6.6.

In order to develop digitalisation, the necessary infrastructure, such as broadband, 5G etc., should be made available with no geographical discrimination.

Brussels, 19 September 2018.

The President of the European Economic and Social Committee

Luca JAHIER


(1)  SOC/581 — EESC opinion on ‘Access to social protection’ (See page 135 of this Official Journal).

(2)  The Social Protection of Workers in the Platform Economy, European Parliament, 7.12.2017.

(3)  OJ C 173, 31.5.2017, p. 45.

(4)  EESC opinion on ‘The situation of women with disabilities’ (OJ C 367, 10.10.2018, p. 20).

(5)  A Toolkit for Gender Equality in Practice’ by the European Social Partners ETUC, BusinessEurope, CEEP and UEAPME.

(6)  Chapter III, Article 23.

(7)  EIGE, Gender Equality Index 2017 Report.

(8)  See EP Resolution of 17 April 2018.

(9)  EIGE, Youth, digitalisation and gender equality: opportunities and risks of digital technologies for girls and boys, 2018 (forthcoming).

(10)  Vessela Karloukovska, DG-CNECT, Task Force ‘Women in Digital’, European Commission.

(11)  Eurostat data.

(12)  Martha Ochoa (UNi Global Union) ‘The path to genderless digitalisation’.

(13)  EESC opinion on ‘The situation of women with disabilities’ (OJ C 367, 10.10.2018, p. 20), para 2.1.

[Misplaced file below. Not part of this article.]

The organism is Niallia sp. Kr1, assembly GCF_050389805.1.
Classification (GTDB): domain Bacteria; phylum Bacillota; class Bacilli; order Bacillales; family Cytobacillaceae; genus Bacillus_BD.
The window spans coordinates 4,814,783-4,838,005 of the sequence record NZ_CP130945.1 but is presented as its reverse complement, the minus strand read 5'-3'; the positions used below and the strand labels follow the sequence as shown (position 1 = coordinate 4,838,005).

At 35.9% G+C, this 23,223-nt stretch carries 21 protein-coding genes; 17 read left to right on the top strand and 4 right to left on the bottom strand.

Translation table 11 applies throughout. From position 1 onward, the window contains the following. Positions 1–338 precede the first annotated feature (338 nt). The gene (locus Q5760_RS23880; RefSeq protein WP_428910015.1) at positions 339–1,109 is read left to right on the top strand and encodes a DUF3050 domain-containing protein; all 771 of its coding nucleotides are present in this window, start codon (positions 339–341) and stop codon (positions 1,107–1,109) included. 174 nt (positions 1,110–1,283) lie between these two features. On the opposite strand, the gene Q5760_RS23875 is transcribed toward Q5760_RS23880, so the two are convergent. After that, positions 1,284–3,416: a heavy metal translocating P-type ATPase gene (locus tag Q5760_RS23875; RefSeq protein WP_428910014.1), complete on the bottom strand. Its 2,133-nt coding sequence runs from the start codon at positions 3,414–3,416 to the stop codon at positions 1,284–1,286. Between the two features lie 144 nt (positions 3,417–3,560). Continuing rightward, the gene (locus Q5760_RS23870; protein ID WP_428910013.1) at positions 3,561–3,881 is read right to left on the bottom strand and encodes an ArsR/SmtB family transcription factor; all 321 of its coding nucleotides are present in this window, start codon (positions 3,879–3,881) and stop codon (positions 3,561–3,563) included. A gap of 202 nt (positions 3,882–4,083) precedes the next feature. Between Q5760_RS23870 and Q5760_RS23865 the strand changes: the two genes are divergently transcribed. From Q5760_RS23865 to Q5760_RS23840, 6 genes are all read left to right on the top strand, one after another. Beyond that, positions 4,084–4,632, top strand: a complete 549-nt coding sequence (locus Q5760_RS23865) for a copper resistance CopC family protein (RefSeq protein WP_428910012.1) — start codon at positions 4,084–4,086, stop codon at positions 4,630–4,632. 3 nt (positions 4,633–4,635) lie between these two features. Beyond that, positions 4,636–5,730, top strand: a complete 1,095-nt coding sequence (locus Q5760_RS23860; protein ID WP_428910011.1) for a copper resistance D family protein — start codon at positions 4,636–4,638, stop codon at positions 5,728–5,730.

(14)  Idem, para. 5.3.6.

(15)  ‘Women in the Digital Age’, European Commission, 2018.

(16)  Dr Konstantina Davaki, author of the study ‘The underlying causes of the digital gender gap and possible solutions for enhanced digital inclusion of women and girls’.

(17)  Lina Salanauskaite, European Institute for Gender Equality (EIGE).

(18)  EESC opinion on ‘EU Action Plan 2017-2019 — Tackling the gender pay gap’ para. 4.4 (OJ C 262, 25.7.2018, p. 101).

(19)  Ekaterina Efimenko, European Trade Union Committee for Education (ETUCE).

(20)  Vessela Karloukovska, DG-CNECT, Task Force ‘Women in Digital’, European Commission.

(21)  OJ C 13, 15.1.2016, p. 161; OJ C 434, 15.12.2017, p. 36.

(22)  EESC opinion on ‘EU concepts for transition management in a digitalised world of work’ (OJ C 367, 10.10.2018, p. 15).

(23)  EESC opinions ‘For a European Framework directive on a Minimum Income’ (to be adopted in December’s Plenary Session) and ‘Access to social protection’ (See page 135 of this Official Journal).

(24)  Mary Collins, European Women’s Lobby (EWL); (OJ C 129, 11.4.2018, p. 7).

(25)  See e.g. the European social partners’ agreements, as well as the proposal for a Directive on work-life balance and the European Pillar of Social Rights.

(26)  Vessela Karloukovska, DG-CNECT, Task Force ‘Women in Digital’, European Commission.

(27)  Mary Collins, European Women’s Lobby (EWL).

(28)  Vessela Karloukovska, DG-CNECT, Task Force ‘Women in Digital’, European Commission.

(29)  ‘Women in the digital age’, study for the EP.

(30)  Lina Salanauskaite, European Institute for Gender Equality (EIGE).

(31)  COM(2017) 253.

(32)  EESC opinion on ‘The situation of women with disabilities’ (OJ C 367, 10.10.2018, p. 20), para. 5.4.1.

(33)  EESC opinion on ‘The situation of women with disabilities’ (OJ C 367, 10.10.2018, p. 20), para. 1.2, UN Convention on the Rights of Persons with disabilities.

(34)  Digital Public Services (e-Government and e-Health).